The Secondary teaching community will inevitably improve and refine the process of planning for remote learning in the coming weeks. What the last two weeks have reminded me is that teachers are passionate, resourceful, resilient and most importantly invested in young people.
On this page you will find two resources:
We hope that you find these ideas and resources useful. Teachers often say that wanting to make a difference is a key motive. You are certainly doing that. Thank you.
As we move from the ‘survival’ approach of phase 1 (pre-Easter break) into a ‘sustain’ phase over the coming weeks, we will be increasingly mindful of the ‘learning impact’ of what we plan, and how we support students to not only engage but to learn whilst they are at home. As our commitment to evidence-based teaching and learning grows, many schools have used Rosenshine’s principles (see below) as a framework for effective practice.
Below are 5 of Rosenshine’s principles with suggestions as to how they may be applied to planning for remote learning:
Begin every lesson with a review of prior learning (Rosenshine principle 1)
Present material in small steps (Rosenshine principle 2)
Ask questions (Rosenshine principle 3)
Provide models and scaffolds (Rosenshine principle 4)
Engage students in weekly and monthly review (Rosenshine principle 10)
Mark Rowland’s article ‘Distance learning through the lens of disadvantaged pupils’ provides an excellent insight into the key issues for disadvantaged (and all) learners, and offers strategies for consideration. The Chartered college article ‘online, distance and home learning: selected reading’ includes various commentaries on the challenges that we face.
Mark Rowland offers 15 strategies that may be particularly useful to consider. Below you will see each strategy. If you click on a strategy, you will be taken to a page which provides a summary of what 5 Surrey Secondary Schools are trying.
Offering ‘case study’ examples is a way of sharing what is happening, rather than definitive ‘best practice’. Until the research is conducted and evidence gathered, we simply do not know what excellence is.
Mark Rowland offers 15 strategies that may be particularly useful to consider.
Below you will see each of these strategies. We have gathered summaries from 5 Surrey Secondary Schools as case studies.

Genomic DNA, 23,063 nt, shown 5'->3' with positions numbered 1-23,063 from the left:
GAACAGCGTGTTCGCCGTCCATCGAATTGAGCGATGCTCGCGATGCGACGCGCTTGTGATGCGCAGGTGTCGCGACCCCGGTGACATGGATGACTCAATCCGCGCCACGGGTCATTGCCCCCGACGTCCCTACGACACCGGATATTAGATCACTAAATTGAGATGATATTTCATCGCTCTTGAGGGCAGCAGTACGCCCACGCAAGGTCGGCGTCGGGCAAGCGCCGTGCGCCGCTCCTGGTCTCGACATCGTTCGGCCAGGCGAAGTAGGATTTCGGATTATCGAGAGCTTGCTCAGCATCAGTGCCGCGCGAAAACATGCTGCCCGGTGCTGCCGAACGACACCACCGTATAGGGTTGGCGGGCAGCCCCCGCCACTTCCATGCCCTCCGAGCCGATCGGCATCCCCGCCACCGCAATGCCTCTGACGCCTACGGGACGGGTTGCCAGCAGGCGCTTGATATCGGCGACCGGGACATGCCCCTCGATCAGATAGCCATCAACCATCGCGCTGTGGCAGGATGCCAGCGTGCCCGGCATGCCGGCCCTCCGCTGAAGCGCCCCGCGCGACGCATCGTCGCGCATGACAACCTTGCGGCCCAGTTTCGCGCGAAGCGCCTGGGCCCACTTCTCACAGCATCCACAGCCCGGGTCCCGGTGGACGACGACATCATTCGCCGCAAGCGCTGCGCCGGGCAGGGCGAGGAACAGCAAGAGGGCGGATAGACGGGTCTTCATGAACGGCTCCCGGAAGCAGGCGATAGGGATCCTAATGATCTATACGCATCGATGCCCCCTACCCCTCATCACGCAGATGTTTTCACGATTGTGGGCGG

Please click on a strategy to be taken to a summary of what 5 Surrey Secondary Schools are trying.
1. Developing routines and securing wellbeing and pastoral care may be the greatest priorities initially. It is important not to rush to try to do too much.
2. In line with the EEF’s implementation guidance, the most sustainable, effective approaches will be developed over time.
3. Encourage self-regulated learning, build and sustain motivation, don’t overload with tasks from multiple online platforms
4. An obvious, but important point: So many families may not have gardens /quiet spaces /desks /good wi-fi. How does distance learning work for these pupils?
5. Use evidence about parental involvement. More than ever, we need to work together and maintain strong relationships, especially with those families that have found engagement with school life more difficult.
6. Many parents may find it more difficult to support learning because of financial or health anxieties. Short term problems supersede long term ambitions. Keep distance learning achievable and ‘low-stress’.
7. Regular, frequent check-ins with disadvantaged pupils will be more important than ever. Our disadvantaged pupils need to feel they belong, and that school is theirs. Belonging is vital; maintaining a strong connection with school.
8. Use rigorous assessment to ensure that any distance learning addresses historical gaps. When schools reopen, high-quality diagnostic assessment will become more important than ever.
It is reasonable to expect that some pupils will have learnt more than others during school closures, for lots of complex reasons. Communication and record-keeping are even more important with pupils out of school.
9. Consolidation of knowledge should be prioritised over learning new content. It’s not possible to work independently on things you don’t know about. Because of external pressures, families may not be able to support the learning of new content.
10. Scaffolding, modelling and worked examples become more important than ever.
11. It is important that pupils focus on achieving their personal best in work, rather than comparing themselves to others, especially if communicating online. Strategies such as cumulative quizzing can be really effective.
12. Encourage pupils (of all ages) to read aloud regularly and frequently. Provide access to reading material and free audio books where possible. Reading is an opportunity for broadening horizons and cheating confinement. But provide structure and guidance, themes and sequencing where possible.
13. Conversations and discussions are more important than word exposure for language development.
Interactions with words are critical: https://www.beib.org.uk/2018/03/conversation-important-word-exposure-literacy-language-development/
14. Light touch communication approaches with families, e.g. text messaging, may be a helpful way of keeping in touch. Encouraging daily routines, with dedicated time without distraction to converse with an adult and regulated screen time may be helpful.
15. Use evidence about parental involvement. More than ever, we need to work together and maintain strong relationships, especially with those families that have found engagement with school life more difficult.
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